The show has, over the years, faced an uphill battle in terms of ratings. Following its critically acclaimed first season, the second season was thwarted by both an unexpected murder conspiracy plot and the writers’ strike of 2007, which truncated the season and left several plotlines dangling. NBC, seeing the devotion of the small but loyal fanbase, embarked on a landmark deal that enabled it to save the show and share it with DirecTV for a third season; a subsequent two-season pickup ensured that the show would, in fact, culminate in a fully realized ending. (Season 5 will air April 15 on NBC; a DVD release is set for April 5.)
Still, according to Katims, it’s not as though the writers chose to end the show when it did.
“That decision was really made for me,” Katims said. “It wasn’t like there was an option to go on further. What I am really thankful for is that we knew very early on, going into the fifth season, that it was going to be the final season of the show. That really allowed us to write toward something that we thought would be a satisfying ending.”
“I’d always pictured that the end of the show would be Coach and Tami leaving [Dillon],” he continued. “The season as a whole, particularly the last four episodes, were really moving toward that resolution… We really wanted to do an ending that was not mysterious or ended on a question. That wasn’t, in my mind, a real ending.”
What the conclusion of Friday Night Lights does achieve, in an age where profitable shows often overstay their welcome by several years, is to wrap up the storylines of Eric and Tami Taylor, of the football players on the Dillon Panthers and the East Dillon Lions, and offer each character a new beginning.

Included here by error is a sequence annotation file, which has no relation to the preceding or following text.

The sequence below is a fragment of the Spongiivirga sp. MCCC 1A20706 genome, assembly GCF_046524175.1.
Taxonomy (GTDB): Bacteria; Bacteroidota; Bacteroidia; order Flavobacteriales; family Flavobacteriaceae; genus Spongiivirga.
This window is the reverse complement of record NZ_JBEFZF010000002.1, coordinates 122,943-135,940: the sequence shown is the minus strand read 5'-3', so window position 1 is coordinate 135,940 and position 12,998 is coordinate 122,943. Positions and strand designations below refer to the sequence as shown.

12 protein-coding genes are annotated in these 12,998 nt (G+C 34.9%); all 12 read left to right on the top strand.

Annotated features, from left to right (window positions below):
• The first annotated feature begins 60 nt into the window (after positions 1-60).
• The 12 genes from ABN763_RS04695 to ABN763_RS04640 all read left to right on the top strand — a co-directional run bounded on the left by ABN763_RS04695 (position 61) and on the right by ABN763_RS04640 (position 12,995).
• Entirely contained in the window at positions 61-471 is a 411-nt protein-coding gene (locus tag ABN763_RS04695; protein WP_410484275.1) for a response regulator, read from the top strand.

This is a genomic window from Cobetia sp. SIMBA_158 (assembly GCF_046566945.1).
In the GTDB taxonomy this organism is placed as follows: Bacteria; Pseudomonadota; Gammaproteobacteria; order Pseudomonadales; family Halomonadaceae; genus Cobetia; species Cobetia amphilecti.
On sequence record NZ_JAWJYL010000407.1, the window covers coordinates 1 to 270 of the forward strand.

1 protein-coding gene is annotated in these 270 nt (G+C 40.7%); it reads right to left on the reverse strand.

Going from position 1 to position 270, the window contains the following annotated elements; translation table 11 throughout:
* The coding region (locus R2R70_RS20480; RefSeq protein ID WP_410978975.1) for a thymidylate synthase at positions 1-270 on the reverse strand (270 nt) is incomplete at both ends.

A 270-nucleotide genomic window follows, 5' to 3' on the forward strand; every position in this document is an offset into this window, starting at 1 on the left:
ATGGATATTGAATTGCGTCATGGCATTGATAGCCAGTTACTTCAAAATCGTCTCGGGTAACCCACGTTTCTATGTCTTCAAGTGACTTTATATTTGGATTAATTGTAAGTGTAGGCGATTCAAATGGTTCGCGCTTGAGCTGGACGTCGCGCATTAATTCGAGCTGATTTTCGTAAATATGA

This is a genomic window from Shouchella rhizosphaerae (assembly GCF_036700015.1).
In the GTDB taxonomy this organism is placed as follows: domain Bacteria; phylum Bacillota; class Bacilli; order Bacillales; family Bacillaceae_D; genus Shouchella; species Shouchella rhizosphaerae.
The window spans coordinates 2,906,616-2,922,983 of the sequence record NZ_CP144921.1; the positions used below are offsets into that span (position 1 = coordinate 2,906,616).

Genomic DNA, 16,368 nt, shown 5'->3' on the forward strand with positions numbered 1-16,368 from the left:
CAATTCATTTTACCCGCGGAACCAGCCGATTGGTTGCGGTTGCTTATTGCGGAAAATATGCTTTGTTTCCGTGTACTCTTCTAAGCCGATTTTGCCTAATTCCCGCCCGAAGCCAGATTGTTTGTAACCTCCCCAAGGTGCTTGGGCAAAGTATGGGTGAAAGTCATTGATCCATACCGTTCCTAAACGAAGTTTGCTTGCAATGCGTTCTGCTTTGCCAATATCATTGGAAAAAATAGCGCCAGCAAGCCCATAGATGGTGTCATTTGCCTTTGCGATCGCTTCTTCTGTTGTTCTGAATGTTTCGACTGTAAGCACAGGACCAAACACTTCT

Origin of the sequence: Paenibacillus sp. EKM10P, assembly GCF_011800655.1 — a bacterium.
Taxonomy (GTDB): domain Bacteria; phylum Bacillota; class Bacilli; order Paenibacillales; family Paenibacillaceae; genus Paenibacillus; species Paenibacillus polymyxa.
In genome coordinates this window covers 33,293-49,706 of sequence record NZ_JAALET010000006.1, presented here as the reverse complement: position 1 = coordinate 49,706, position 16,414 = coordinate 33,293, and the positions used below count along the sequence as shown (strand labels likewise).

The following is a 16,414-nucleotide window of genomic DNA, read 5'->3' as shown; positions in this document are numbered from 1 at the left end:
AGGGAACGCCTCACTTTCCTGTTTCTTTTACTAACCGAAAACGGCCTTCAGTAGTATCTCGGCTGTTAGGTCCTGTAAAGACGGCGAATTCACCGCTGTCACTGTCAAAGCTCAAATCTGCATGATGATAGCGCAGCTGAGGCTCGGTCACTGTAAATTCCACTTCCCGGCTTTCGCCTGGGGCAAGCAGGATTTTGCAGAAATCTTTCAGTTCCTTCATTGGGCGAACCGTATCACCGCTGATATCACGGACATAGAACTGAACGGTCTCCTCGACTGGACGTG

Like a great novel, these are characters that will resonate long after the final shot of the show, which depicts the Taylors united once more on a football field, this one in Philadelphia, where they have newly moved, their lives ahead of them. While there’s a sense of culmination and completion, the door is left open for the audience to continue to think about these individuals, to consider what the future holds for each of them.
“We’re all really grateful for the five seasons we had; that doesn’t mean we wouldn’t have loved to have seen it go on because I think I could play that character forever,” said Britton. “It is the end of a really great experience in a beautiful world that we created by accident. I feel like it was a really wonderful journey. I mean, what are we going to do without Dillon? I don’t know.”
Jace Lacob is The Daily Beast's TV Columnist. As a freelance writer, he has written for the Los Angeles Times, TV Week, and others. Jace is the founder of television criticism and analysis website Televisionary and can be found on Twitter. He is a member of the Television Critics Association.